Flat seam copper shingles


#1

Evening

Tiles.skp (194.7 KB)

I think I might be being stupid here … but, I cant for the life of me work out how to draw overlapping staggered shingles.

I understand the principal …

Shingles%2001
images

and I’ve drawn a shingle

Which I can work out how to draw the vertical lap (apart from the corners ??)

But when I try to do the diagonal lap i get horrible gaps and incorrect intersections.

What on earth am I doing wrong - completely confused and been trying to do this simple thing for hours !


#2

I’m not sure I see the problem (I’m on public trans right now on my tablet, can’t download the .skp), but I trust there is one! What strikes me is:

Why are you even trying to model to this level of detail?

Unless I had a specific reason to model a roof such as this including small details, I’d just find a picture that I could make a texture and apply it to the flat plane of the roof. Or, if you have batten boards, create a minimal thickness (non-zero to avoid z-fighting) plane outside of the batten boards solely to apply the texture. Once you pull back even 3-5 feet, it should be virtually indistinguishable from actually modeling the details.

In fact, I do intend to model something similar - the metal roof of the tiny house on wheels that is slowly coming together. It never occured to me to use anything other than a texture as I’ve described. Given the small size of my roof, it should be quick and easy to do any necessary takeoffs by hand.


#3

Part of it may be that, while it may look very, regular straight and orderly, it all depends on a little bit of flex and deformation to work. That’s hard (though, I suppose, not impossible) to model in SketchUp.


#4

Hi @Gemma_Baird,

I’m with @sjdorst on this one.

It’s hard to imagine a case where it would be advantageous to model the individual roofing tiles rather than using an imported texture to illustrate the roof finish. It’s much quicker and it results in a more efficient model size.

Are you attempting to model a roofing detail similar to something illustrated below for use in a set of ConDocs?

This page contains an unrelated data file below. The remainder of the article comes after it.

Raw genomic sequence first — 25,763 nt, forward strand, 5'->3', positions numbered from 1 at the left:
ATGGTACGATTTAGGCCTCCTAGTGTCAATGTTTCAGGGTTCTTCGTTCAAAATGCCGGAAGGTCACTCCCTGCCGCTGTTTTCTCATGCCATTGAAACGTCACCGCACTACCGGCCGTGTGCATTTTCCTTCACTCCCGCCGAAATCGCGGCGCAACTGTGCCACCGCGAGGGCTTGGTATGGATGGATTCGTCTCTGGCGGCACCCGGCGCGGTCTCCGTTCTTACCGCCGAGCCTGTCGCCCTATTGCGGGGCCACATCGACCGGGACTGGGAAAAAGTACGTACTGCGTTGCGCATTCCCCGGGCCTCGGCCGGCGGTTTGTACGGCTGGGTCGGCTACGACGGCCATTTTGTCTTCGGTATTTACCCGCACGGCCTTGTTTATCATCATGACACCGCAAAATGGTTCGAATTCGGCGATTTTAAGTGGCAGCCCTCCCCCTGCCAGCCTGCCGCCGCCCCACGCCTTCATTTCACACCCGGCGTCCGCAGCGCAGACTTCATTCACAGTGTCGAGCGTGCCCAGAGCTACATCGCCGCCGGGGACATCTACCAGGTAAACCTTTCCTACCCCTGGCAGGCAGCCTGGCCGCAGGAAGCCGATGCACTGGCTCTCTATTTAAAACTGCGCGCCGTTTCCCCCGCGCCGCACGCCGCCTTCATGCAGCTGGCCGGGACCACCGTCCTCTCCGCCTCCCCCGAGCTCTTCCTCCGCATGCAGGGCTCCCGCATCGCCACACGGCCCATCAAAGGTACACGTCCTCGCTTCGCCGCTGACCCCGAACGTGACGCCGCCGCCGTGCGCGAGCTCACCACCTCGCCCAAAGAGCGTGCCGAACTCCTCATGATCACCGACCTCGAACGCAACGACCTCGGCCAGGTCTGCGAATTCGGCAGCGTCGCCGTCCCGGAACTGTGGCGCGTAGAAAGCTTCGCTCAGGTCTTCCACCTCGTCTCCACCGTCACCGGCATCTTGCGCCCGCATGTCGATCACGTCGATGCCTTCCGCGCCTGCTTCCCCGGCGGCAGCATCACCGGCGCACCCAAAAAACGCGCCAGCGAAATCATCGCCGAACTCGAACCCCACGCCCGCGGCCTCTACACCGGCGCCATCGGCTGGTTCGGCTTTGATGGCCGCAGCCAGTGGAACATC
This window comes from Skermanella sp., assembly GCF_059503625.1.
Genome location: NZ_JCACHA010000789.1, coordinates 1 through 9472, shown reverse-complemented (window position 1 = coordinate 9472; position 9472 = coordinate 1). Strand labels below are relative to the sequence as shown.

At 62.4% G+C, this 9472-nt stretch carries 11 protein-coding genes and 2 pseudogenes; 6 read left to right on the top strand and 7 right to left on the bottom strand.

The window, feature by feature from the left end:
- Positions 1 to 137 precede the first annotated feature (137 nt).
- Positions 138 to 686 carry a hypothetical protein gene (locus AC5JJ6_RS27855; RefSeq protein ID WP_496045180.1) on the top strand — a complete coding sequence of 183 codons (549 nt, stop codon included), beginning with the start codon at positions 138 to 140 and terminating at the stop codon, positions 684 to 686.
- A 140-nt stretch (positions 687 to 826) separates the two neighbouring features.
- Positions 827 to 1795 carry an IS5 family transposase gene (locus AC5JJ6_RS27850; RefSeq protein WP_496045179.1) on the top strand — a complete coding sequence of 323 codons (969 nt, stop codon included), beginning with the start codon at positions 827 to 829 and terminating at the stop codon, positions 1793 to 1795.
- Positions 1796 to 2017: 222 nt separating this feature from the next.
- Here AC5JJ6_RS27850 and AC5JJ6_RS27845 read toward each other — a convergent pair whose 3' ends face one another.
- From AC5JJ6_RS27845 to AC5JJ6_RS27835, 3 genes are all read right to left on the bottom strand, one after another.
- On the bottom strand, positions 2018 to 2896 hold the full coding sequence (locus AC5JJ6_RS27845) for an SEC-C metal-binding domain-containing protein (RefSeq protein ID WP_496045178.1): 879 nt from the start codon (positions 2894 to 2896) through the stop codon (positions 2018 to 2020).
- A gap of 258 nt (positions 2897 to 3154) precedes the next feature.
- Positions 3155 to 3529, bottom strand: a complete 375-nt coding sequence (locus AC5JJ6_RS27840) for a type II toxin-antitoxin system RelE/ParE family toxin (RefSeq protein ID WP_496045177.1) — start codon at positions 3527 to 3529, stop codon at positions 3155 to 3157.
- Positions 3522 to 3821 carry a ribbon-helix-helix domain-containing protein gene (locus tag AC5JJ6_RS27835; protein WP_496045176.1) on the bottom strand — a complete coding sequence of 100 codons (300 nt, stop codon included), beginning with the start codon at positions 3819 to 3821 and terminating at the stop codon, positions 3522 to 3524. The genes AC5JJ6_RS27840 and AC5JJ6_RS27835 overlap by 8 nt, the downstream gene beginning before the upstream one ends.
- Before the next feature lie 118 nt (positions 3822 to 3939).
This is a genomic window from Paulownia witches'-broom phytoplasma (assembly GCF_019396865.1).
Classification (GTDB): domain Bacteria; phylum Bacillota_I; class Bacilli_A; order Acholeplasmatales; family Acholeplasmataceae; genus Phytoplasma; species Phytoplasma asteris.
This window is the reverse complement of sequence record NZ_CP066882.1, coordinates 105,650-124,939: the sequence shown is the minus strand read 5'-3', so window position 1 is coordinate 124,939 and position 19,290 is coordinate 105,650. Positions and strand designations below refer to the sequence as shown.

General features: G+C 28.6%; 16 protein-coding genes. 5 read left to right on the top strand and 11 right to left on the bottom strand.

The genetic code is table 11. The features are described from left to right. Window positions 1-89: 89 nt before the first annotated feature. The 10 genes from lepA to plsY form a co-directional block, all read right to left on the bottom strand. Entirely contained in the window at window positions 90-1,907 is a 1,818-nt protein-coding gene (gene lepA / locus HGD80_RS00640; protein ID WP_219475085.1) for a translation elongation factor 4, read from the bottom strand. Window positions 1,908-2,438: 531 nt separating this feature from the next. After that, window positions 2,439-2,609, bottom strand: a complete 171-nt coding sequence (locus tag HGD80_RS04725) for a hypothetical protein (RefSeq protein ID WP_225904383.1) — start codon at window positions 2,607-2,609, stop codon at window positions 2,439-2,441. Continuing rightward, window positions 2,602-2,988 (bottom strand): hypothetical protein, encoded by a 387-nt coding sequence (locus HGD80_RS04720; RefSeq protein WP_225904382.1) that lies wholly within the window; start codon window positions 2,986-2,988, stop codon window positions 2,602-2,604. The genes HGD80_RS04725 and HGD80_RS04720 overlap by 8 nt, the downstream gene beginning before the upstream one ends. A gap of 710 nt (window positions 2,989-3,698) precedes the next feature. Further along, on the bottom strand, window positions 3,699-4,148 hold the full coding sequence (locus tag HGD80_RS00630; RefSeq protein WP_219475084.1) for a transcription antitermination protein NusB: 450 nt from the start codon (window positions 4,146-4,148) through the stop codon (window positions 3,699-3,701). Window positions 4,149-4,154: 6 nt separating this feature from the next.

imageimageimageimageimage

If so, this can be done with a detail model that shows only a portion of the building and this would be referenced to a LayOut file. For this type of detail, the tiles need not be shown
as they would actually be constructed because they will be seen in section view only.


#5

As the others have said, it doesn’t make a lot of sense to model an entire roof with individual tiles like this. If you must do so however, you’ll find it easier if you draw the tile correctly.

As @RTCool mentioned, the real tiles of this sort require a bit of flex to make them lay correctly. This would be difficult to make happen in SketchUp but you could set up the component axes so that the components will lay close to correctly


#6

TileDiagram.skp (122.5 KB)
Quick and dirty diagram with exaggerated scales. Each side represents parallelograms rather than rectangles. But two of the edges require bends to accommodate the overlap owing to the offset nature of the tiles in the next aisle (that is, each row of tile being offset halfway from the previous row).

This is the easiest way to illustrate that the tiles are not perfectly flat as they must accommodate other tiles.


#7

I’d have a look at this video and take note of the hammer usage, and how the joints are knocked into place.
They use copper because it is a flexible metal and can be beaten into shape.
To model a finished roof like this would be more an organic challenge than an architectural one.


#8

I do understand where your coming from but unfortunately this is for a technical detail - so it will only show about 10 tiles overall and so a texture unfortunately wont fit the bill in this case but thank you.


#9

That tile is vastly better drawn than my own - I couldn’t work out how to get those lovely curved folds that your showing there myself.


#10

TileDiagram.skp 2 (122.5 KB)
Quick and dirty diagram with exaggerated scales. Each side represents parallelograms rather than rectangles. But two of the edges require bends to accommodate the overlap owing to the offset nature of the tiles in the next aisle (that is, each row of tile being offset halfway from the previous row).This is the easiest way to illustrate that the tiles are not perfectly flat as they must accommodate other tiles.

I’d have a look at this video and take note of the hammer usage, and how the joints are knocked into place.
They use copper because it is a flexible metal and can be beaten into shape.
To model a finished roof like this would be more an organic challenge than an architectural one.

That makes sense - I guess I haven’t been giving it the flexibility of real life situations.

Thank you everyone !


#11

Lead is even more versatile, they have used it for ages in cathedrals and churches, but also on this boat I built some 25 years ago. I still remember the craftman-ship of the contractor who did the lead.
With lead, you wouldn’t need soldering, just knocking the seams constantly will join the parts together.


#12

You must have had issues with X-Ray face style at that tiime, designing that boat.


#13

It was not my design, I was the contractor, then, but I seem to remember that the architect had a strange glow:
image


#14

OK. For your use case, you’re absolutely right. For a technical detail drawing, textures aren’t enough.


#15

I drew the flat tile as in the illustration you showed and then used Radial Bend from Fredoscale to fold over the edges. I didn’t bother to research to see how thick the copper is so I just guessed.


#16

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